Carl Becker, Heavenly City of the Eighteenth-Century Philosophers

Our thirst for dichotimization is satisfied by descriptions of the Enlightenment as a victory of reason over the forces of reflexive emotions and unsubstantiated ideology. On a relative scale that portrayal makes some good sense. But we have Becker to thank for reminding us that Voltaire, Diderot, Hume and Locke did not burst onto the stage minus the baggage of the emotivism of St. Augustine. In the simplest of terms, none of these heroes of Reason escaped the lure of “reasoning” perhaps characterized best as “argument from tradition.”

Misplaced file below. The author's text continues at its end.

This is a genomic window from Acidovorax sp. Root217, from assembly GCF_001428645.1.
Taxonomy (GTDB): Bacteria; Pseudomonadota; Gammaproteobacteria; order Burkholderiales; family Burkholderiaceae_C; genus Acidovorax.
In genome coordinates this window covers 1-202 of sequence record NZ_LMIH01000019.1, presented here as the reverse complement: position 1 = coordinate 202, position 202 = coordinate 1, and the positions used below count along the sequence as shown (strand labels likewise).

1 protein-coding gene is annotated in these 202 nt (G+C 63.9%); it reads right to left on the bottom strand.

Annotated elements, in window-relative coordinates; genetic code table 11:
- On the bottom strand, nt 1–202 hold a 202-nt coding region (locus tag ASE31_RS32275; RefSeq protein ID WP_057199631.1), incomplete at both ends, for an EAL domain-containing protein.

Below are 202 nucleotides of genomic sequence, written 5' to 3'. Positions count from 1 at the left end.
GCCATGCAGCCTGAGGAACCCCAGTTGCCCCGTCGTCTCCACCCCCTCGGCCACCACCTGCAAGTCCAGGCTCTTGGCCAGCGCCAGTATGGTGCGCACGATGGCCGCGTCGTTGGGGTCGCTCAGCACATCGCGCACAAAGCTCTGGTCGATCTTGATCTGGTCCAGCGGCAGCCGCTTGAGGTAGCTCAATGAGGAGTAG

Especially valuable is his historical work that embeds typical natural law arguments emerging from the mouth of Justice Scalia in the same natural law phrasings as were used by Voltaire and Hume.  That portrayal broke some ice loose in my head certainly.

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